Are Payment Breaks Allowed In an IVA?
When you make an agreement regarding the terms of an IVA or Individual Voluntary Arrangement, the agreement requires regularly paying your creditors an agreed upon amount. But are payment breaks allowed if there is a change in your circumstances?
If, for example, you become unemployed during the duration of the IVA or you get divorced and no longer have the means to make payments, what will happen then?
Typically, the duration of an IVA is 5 year and this is quite a long period to expect that your circumstances will not worsen, particularly in instances when these changes are beyond your control. This is something that is taken into consideration by Insolvency Practitioners and creditors and they do have the capacity to take actions to assist the IVA by permitting short payment breaks, when a genuine need arises.
Traditionally, the majority of IVA proposals have a standard condition that allowed for only 2 missed payments during the IVA period. This was intended to make allowance for when individuals plainly refused to continue making payments into their IVA; following 2 missed payments, the Insolvency Practitioner default the IVA and notify the creditors of the failure of the arrangement; the creditors will then be free to again pursue the debtor directly.
The actions taken by the creditor could include petitioning for the bankruptcy of the debtor. Although this action is not one that is always taken by the creditors, the action to threaten bankruptcy is normally enough to serve as a deterrent to flagrant payment violations.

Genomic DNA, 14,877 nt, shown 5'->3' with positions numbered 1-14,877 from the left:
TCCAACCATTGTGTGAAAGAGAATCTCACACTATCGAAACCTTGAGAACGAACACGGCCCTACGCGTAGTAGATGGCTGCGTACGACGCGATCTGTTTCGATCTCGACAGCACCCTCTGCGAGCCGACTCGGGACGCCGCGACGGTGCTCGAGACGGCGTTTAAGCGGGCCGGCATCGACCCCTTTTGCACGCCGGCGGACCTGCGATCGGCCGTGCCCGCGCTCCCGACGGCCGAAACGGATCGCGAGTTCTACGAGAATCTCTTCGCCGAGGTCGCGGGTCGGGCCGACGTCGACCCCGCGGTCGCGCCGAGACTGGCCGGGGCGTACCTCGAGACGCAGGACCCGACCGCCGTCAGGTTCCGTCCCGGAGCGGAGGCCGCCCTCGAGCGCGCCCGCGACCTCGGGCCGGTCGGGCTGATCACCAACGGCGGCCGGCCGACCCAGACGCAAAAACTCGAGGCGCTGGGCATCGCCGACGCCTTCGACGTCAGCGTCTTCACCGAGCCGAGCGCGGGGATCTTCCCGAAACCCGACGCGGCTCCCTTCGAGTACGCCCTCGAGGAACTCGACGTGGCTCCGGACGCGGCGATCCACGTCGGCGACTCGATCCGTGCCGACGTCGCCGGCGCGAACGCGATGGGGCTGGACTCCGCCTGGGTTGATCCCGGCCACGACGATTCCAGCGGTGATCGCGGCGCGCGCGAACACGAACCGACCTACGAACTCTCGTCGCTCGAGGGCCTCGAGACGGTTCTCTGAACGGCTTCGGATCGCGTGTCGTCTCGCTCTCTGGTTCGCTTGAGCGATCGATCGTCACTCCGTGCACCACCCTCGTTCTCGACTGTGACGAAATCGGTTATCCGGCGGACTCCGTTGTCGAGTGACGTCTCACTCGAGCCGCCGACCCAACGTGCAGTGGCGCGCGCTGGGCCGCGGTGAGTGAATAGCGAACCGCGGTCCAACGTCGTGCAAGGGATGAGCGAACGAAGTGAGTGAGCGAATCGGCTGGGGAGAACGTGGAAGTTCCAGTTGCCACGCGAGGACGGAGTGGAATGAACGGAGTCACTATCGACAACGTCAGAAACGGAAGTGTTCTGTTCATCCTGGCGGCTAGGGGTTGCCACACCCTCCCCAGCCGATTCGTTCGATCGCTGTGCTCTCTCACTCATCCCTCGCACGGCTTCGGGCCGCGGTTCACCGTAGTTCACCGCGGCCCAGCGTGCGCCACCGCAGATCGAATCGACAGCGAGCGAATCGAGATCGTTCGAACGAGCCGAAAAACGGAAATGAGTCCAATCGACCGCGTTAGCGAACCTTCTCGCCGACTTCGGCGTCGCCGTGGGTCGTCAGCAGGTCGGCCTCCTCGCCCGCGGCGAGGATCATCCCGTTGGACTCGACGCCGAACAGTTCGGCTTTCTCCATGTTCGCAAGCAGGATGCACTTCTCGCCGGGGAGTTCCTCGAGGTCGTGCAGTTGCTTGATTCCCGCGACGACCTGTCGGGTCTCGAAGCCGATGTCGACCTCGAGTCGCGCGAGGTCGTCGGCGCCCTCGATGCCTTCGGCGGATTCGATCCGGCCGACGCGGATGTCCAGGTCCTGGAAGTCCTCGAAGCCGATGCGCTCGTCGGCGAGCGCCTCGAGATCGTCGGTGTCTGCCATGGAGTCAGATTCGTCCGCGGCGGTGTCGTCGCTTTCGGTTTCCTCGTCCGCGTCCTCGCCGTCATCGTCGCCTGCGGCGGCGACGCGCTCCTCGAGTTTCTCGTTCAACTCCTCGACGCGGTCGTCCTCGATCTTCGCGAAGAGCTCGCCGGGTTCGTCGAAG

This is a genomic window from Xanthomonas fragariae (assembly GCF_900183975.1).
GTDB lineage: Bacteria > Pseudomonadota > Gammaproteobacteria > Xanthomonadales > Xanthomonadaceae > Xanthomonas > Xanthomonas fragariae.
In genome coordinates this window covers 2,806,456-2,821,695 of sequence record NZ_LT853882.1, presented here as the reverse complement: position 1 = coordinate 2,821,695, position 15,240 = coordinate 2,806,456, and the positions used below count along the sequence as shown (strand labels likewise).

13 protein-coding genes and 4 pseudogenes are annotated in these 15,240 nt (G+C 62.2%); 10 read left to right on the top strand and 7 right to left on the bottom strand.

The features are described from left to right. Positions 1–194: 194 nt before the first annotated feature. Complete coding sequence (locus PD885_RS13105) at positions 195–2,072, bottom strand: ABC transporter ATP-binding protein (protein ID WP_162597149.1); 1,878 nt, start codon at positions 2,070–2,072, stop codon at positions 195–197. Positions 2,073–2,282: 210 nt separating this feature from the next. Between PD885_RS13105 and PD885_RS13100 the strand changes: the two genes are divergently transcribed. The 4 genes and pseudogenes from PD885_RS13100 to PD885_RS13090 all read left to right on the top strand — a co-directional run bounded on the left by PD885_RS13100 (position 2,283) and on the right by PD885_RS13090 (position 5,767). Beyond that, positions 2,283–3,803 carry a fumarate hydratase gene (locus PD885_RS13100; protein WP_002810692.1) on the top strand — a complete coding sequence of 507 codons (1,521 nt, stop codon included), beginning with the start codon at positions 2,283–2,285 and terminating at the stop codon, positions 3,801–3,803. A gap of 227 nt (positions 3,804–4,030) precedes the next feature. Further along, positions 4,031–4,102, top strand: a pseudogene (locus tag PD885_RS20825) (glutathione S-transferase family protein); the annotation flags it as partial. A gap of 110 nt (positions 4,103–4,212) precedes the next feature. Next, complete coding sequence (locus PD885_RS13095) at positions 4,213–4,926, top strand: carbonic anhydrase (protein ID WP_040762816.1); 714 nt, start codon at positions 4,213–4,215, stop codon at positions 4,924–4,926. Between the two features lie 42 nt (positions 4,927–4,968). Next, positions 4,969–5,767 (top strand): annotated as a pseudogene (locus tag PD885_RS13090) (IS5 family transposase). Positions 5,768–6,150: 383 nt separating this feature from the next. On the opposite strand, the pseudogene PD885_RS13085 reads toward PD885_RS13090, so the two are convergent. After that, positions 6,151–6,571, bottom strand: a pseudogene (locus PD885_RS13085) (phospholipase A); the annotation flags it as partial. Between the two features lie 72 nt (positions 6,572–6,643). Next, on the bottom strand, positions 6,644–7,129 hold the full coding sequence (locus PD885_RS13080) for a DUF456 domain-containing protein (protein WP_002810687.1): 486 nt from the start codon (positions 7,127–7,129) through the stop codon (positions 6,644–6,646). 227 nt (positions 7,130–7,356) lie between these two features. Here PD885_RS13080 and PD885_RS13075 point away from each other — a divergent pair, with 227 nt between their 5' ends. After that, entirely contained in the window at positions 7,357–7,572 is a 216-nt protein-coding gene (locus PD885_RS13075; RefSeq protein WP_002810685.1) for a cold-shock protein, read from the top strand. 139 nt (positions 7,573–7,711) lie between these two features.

To ensure that the IVA is given the best chance to be successful for all parties involved, there was a redefinition of the payment break clause as outlined the IVA Protocol of 2008. A Payment break of as many as 6 consecutive payments is now allowed once for the duration of the IVA. This implementation of this is done based on the sole discretion of the Insolvency Practitioner.
This has made provision for more financial support than ever before, for individuals who are experiencing extreme but temporary changes in their circumstances during an IVA. Throughout this process, the authority of the Insolvency Practitioner is maintained and this allows him or her to determine when and if a break is acceptable, without needing to convene a meeting.
Illness or redundancy is high on the list of situations that cause a change in the circumstances of the debtor; however, situations such as a domestic emergency that makes immediate financial expenditure necessary could also be covered. These situations include the breakdown of a vehicle or the replacement of a failed boiler.
If the payment issue is of a temporary nature, two options would be available to put the IVA back on course when things go back to normal:
an extension in the duration of the IVA by the missed payment number
an arrangement to pay off the arrears by overpaying into the IVA.
For both options, it becomes necessary for all parties to the agree on how to move forward and once an agreement has been reached, it must be adhered to.
In every situation, the ideal choice is to make contact with the Insolvency Practitioner once you have realized that you will have a problem making the IVA payments. When the Insolvency Practitioner is kept abreast of what is happening, your chances of reaching a favourable outcome and keeping the IVA on track will be increased.
For more details about your options, download the free guides from our website or call 0800 193 1024 to speak to one of our IVA specialists.